If any book ever deserved to be called a slim volume, this is it. The book is casebound and contains 148 pages, plus front matter. The list price is $75, but you can get it for approximately $50 on Amazon. The back cover contains the inscription, “Please note that print volumes do not include full-color or an index.” The lack of an index is a serious omission, but so is the omission of full color: Figure 8.8 is almost unintelligible in black and white (which is why I tell my students to make certain that a figure is crystal clear in black and white before adding color; I intend to add Figure 8.8 to my gallery of poorly prepared figures). Figure 5.4 cannot work as drawn; it needs a swivel. The graphs on page 111 are also poorly formatted: the axes should cross in the lower left corner of the graph, not at the point (0,0), where the data on the graphs obscure the axis labels (never trust Excel’s defaults!). Other figures are hard to understand or poorly explained.

Additionally, I will make the educated guess that the book was not read by a professional copyeditor. Planck, Priestley, Goeppert-Mayer are sometimes spelled wrong, SI symbols are used incorrectly, electronvolt is 1 word, and words like iodine and farad should not be capitalized. Figures 9.5 and 9.6 are very poor ways to display equations. For $50, we should have had full color, an index, and a copyeditor. I fear that we are witnessing if not the demise of the book, then at least the twilight of the codex.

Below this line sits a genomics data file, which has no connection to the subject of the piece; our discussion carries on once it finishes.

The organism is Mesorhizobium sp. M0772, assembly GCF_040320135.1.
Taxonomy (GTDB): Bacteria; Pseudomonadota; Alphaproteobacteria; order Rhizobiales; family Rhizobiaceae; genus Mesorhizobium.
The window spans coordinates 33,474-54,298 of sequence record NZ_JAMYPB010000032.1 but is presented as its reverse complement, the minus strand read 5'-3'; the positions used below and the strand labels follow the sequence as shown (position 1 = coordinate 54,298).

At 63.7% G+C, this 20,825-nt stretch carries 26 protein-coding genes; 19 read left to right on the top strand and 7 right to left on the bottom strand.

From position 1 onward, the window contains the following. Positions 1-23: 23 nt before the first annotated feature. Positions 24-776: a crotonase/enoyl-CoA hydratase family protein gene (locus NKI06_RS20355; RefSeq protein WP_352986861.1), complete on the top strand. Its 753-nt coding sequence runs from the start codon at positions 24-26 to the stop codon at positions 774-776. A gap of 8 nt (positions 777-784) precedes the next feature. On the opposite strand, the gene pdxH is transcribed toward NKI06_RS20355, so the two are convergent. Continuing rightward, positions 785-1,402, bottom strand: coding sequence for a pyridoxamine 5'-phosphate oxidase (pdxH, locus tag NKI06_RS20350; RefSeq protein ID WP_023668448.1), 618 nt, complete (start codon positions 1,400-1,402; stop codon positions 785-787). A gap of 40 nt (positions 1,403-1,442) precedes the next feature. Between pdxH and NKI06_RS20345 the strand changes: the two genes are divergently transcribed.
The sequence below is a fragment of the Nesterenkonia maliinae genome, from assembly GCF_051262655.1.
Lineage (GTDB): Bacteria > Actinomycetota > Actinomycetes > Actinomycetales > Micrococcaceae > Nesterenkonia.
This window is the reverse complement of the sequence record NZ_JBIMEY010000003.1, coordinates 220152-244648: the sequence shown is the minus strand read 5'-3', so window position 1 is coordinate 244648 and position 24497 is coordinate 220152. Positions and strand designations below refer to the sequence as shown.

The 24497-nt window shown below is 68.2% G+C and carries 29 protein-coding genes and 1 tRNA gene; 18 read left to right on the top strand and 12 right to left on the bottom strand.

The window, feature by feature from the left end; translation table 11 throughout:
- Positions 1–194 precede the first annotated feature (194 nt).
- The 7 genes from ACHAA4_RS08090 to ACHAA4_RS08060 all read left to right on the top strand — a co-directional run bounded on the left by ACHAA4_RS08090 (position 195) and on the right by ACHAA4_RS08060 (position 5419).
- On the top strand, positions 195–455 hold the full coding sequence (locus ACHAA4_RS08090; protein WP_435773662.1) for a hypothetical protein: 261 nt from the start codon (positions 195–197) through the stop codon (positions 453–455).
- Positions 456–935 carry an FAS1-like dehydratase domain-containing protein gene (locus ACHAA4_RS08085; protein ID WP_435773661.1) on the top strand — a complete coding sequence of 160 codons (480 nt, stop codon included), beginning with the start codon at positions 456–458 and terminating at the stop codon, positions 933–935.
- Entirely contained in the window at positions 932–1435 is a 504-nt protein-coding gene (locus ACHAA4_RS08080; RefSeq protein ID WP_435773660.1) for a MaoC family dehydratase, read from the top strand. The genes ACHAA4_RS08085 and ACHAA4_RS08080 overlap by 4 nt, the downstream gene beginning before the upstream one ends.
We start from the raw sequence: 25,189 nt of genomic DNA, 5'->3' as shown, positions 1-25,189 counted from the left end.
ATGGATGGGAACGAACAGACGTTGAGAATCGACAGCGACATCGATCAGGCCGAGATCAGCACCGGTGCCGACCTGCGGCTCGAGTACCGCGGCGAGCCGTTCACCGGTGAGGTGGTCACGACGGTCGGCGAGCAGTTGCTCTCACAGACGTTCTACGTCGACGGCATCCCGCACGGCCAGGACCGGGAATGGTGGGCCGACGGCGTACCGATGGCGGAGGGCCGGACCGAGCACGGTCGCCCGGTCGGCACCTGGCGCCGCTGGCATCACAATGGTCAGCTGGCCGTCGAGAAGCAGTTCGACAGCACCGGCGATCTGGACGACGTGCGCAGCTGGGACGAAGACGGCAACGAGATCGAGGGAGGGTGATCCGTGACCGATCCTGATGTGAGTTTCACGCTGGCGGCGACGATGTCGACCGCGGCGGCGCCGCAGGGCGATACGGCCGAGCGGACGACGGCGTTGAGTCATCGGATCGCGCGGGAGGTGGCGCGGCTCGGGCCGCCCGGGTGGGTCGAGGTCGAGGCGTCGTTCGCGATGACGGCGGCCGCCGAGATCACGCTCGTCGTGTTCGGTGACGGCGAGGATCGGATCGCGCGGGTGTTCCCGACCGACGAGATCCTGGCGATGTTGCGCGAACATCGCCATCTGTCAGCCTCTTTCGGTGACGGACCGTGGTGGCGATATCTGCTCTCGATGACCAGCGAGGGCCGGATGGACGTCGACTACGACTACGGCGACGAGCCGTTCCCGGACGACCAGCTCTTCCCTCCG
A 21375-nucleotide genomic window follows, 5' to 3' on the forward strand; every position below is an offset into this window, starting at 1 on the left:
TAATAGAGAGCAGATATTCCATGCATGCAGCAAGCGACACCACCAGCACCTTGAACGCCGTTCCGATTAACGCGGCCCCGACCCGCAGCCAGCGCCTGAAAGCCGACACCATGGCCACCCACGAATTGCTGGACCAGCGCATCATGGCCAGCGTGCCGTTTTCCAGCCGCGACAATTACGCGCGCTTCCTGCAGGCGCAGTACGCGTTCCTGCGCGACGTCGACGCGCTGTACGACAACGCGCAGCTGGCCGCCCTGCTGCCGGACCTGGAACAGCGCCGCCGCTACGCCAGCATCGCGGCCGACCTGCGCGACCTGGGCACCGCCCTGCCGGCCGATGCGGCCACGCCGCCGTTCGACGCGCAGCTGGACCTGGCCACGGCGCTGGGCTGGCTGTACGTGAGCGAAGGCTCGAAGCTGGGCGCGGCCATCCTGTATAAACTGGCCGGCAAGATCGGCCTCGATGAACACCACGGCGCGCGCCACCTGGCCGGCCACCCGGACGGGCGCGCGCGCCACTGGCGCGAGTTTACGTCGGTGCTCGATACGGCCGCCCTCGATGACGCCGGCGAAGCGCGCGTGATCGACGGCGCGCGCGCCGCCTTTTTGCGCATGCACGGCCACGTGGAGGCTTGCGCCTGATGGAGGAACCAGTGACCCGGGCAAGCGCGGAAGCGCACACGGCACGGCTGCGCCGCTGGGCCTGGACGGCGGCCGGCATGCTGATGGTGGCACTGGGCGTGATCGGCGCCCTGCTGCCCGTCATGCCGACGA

Finally, why those 8 scientists? Partly, according to an interview with Tibbetts, because they were all born over 100 years ago and there was ample biographical and other material. I immediately wondered why he did not include the Curies, and indeed in the interview Tibbetts says that, had he added one more scientist, it would have been Marie Curie. He also ruled out Pasteur because of his own lack of expertise in biology.

I would further have nominated Lord Rayleigh, the greatest experimental physicist since Faraday or maybe Galileo. Among other things, Rayleigh wrote The Theory of Sound, codiscovered argon, explained Rayleigh scattering and the color of the sky, established the Rayleigh criterion for resolution of optical imaging devices, worked on color vision and photography, worked on hydrodynamic instabilities, derived the Rayleigh-Jeans law (which is important in the chapter on Planck), and developed standards for the volt, the ohm, and the ampere.

Bottom line, in case there is any doubt: I liked the book, but I am not so sure about the publisher.

10 Comments

Newton was also pretty good at the bench. And perhaps an even greater scientist than Columbus.

This comment has been moved to The Bathroom Wall.

This comment has been moved to The Bathroom Wall.

Robert Byers said: